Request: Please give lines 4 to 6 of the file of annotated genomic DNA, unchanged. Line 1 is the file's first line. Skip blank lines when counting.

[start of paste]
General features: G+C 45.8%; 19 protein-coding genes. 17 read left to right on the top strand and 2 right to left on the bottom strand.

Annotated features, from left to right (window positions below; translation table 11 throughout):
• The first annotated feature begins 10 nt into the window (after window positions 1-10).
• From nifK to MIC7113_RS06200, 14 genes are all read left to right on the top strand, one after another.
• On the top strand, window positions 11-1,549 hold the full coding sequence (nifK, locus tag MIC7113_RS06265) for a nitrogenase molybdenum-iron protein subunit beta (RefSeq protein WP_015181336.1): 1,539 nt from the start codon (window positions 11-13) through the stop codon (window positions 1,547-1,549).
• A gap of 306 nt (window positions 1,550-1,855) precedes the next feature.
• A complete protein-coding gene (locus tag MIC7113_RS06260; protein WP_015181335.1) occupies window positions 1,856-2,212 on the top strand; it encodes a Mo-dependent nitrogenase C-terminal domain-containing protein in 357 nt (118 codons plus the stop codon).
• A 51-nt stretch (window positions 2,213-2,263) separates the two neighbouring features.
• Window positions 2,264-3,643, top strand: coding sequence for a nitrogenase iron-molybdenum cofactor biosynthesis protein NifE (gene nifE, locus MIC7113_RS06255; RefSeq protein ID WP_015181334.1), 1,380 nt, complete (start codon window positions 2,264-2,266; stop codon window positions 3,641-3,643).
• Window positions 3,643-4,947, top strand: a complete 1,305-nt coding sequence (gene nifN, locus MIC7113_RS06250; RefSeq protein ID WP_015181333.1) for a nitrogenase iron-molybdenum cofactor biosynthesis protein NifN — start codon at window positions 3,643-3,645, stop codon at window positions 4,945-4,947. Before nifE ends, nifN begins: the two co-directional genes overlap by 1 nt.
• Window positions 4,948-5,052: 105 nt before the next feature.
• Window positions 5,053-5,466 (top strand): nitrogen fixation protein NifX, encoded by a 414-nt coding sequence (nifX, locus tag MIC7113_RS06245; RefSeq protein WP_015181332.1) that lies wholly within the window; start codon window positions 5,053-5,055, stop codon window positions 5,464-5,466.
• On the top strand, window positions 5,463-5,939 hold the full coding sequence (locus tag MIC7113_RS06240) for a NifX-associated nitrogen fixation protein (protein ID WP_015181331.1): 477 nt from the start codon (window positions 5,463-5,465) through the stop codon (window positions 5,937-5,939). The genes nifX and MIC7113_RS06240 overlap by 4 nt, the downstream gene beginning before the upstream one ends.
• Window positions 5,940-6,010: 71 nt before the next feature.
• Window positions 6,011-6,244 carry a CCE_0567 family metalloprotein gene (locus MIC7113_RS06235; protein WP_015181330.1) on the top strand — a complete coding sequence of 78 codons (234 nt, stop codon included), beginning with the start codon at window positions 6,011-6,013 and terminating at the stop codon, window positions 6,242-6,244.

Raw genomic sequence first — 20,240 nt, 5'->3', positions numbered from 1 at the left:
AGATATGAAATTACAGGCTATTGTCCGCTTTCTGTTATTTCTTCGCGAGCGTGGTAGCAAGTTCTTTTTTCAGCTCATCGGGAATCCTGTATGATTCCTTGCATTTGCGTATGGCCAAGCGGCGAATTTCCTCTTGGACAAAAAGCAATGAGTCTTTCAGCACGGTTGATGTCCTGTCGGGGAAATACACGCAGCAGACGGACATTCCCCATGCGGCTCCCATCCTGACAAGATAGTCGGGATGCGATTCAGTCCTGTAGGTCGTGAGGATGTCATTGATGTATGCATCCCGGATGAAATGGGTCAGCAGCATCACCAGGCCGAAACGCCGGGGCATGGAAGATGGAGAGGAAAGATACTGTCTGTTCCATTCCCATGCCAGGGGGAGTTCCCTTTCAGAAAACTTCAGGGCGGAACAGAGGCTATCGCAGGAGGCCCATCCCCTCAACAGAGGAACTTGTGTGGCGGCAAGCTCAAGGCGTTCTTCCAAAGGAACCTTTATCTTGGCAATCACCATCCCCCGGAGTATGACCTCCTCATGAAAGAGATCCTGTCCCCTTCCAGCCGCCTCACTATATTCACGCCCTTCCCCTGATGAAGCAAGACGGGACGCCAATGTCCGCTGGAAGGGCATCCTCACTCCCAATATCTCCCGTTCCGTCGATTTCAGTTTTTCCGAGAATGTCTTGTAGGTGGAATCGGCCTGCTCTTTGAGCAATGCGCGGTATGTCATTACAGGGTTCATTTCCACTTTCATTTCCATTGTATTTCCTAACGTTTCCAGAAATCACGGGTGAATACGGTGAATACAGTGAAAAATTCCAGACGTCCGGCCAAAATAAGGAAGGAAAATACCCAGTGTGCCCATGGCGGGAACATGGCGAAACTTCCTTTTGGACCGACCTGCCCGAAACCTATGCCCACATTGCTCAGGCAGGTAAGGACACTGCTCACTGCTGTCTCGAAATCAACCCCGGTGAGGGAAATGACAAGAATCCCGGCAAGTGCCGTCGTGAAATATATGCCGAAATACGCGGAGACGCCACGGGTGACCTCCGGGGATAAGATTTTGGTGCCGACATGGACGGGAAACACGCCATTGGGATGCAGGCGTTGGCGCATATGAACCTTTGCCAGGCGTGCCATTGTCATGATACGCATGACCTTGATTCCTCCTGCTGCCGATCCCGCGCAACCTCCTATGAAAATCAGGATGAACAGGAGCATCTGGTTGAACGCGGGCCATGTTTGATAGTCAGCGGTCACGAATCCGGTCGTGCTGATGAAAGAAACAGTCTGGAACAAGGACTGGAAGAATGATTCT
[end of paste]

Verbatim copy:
• From nifK to MIC7113_RS06200, 14 genes are all read left to right on the top strand, one after another.
• On the top strand, window positions 11-1,549 hold the full coding sequence (nifK, locus tag MIC7113_RS06265) for a nitrogenase molybdenum-iron protein subunit beta (RefSeq protein WP_015181336.1): 1,539 nt from the start codon (window positions 11-13) through the stop codon (window positions 1,547-1,549).
• A gap of 306 nt (window positions 1,550-1,855) precedes the next feature.